You never know what you'll capture when you're using a camera trap system. The raccoon was captured at the waterhole, while the gray fox was shot at an artificial waterhole I had placed right outside our rooms at the lodge.

Some of the other subjects we've filmed at night, in previous years. We suspect we'll have luck with many of these next year on our special night photography sessions.

Personally, I hope that next year we'll have luck with some really exciting subjects -- like a bobcat or a puma. Jaguars have been reported in these mountains, as have ocelots and jagarundis, so you never know. I know how to do this, now I just need some luck!

Past Stories Behind the Photograph

lion bighorn raccoon raccoon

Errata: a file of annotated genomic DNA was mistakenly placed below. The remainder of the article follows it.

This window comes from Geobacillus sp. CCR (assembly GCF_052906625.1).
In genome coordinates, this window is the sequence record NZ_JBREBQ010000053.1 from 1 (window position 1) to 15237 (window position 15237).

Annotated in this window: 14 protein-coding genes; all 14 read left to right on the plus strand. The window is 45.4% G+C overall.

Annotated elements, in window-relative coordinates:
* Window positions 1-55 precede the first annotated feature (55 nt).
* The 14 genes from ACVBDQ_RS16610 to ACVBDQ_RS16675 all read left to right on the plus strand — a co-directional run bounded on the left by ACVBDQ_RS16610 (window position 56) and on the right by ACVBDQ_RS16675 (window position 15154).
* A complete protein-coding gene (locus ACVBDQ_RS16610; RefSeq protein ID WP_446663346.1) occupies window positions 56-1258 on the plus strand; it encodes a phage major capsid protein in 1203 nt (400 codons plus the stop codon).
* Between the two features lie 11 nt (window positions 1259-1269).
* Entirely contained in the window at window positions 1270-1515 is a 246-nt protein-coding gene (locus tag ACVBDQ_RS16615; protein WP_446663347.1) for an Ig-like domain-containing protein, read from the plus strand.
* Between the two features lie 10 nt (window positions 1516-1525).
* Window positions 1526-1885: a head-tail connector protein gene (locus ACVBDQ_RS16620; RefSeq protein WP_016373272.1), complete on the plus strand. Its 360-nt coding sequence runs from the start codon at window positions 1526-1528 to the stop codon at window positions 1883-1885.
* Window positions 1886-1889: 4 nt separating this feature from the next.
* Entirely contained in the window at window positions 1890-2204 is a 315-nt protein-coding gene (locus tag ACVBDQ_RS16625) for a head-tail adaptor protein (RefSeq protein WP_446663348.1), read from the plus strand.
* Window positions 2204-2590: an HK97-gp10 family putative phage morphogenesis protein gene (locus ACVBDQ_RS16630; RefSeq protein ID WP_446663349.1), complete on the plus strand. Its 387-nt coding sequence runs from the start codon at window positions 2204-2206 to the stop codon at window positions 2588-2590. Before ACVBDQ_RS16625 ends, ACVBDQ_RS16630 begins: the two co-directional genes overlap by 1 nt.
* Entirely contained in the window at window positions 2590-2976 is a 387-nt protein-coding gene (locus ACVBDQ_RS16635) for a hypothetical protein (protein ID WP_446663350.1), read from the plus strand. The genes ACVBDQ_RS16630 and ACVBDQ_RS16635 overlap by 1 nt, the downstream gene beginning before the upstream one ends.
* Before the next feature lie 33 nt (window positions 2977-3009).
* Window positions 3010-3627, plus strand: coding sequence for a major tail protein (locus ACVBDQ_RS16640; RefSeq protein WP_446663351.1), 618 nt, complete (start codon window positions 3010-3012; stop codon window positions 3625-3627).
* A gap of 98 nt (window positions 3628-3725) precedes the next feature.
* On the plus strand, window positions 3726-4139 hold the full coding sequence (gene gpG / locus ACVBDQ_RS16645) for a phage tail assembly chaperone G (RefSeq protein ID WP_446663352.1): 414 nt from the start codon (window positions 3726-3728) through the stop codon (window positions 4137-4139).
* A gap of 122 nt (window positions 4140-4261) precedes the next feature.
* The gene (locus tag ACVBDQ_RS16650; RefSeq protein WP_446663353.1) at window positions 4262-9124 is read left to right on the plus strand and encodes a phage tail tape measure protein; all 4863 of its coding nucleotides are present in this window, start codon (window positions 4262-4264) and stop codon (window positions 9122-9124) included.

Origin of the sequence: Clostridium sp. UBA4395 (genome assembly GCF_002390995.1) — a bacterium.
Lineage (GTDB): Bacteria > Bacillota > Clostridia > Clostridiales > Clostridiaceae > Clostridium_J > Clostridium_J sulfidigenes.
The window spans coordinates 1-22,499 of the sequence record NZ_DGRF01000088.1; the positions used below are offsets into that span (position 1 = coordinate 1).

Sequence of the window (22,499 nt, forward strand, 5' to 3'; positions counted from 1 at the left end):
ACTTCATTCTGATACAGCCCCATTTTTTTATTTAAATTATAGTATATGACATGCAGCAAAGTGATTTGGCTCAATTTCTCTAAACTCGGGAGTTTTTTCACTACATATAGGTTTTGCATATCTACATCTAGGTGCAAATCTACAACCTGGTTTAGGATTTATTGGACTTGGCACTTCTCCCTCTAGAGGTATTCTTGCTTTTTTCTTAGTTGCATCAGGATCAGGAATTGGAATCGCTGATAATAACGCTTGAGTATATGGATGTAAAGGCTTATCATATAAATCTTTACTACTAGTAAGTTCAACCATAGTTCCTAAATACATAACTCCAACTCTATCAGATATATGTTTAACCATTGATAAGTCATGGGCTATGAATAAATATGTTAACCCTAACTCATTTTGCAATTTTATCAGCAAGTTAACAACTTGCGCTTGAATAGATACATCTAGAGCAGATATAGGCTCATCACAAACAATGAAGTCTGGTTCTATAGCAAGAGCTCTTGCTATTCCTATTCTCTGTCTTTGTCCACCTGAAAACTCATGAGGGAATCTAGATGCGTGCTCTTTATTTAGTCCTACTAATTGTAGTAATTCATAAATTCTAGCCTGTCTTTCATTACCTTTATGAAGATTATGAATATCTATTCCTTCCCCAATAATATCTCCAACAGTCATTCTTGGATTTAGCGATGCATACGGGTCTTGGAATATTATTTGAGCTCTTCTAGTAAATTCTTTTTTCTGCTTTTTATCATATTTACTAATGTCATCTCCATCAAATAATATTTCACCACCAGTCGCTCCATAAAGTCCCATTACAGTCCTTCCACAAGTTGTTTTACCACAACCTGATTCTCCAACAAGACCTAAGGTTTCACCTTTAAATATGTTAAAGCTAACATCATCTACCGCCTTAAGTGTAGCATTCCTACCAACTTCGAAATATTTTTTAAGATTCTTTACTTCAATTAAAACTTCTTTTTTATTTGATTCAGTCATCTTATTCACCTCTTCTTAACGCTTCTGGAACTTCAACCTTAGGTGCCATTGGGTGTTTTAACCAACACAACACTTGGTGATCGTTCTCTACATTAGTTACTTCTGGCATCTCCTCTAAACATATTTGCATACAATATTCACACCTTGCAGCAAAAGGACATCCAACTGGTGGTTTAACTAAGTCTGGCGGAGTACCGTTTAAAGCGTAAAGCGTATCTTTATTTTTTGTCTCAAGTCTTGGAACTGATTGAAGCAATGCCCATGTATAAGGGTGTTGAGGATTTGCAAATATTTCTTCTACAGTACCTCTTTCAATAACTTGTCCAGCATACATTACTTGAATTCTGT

snake salmon caimen Penguin
Barn Swallow
King Penguin

The Lion and the Landscape
The Bighorn Sheep
The Raccoon
The Pileated Woodpecker
The Striking Rattlesnake
The Pink Salmon
The Spectacled Caimen

Check out our latest web site,

where we'll be adding portfolios and eventually building up
a searchable data base for photo buyers. We've just started,
and the selection is limited, but it is still worth a visit!

Office Phone: (717) 543-6423
Or FAX us at: (717) 543-5342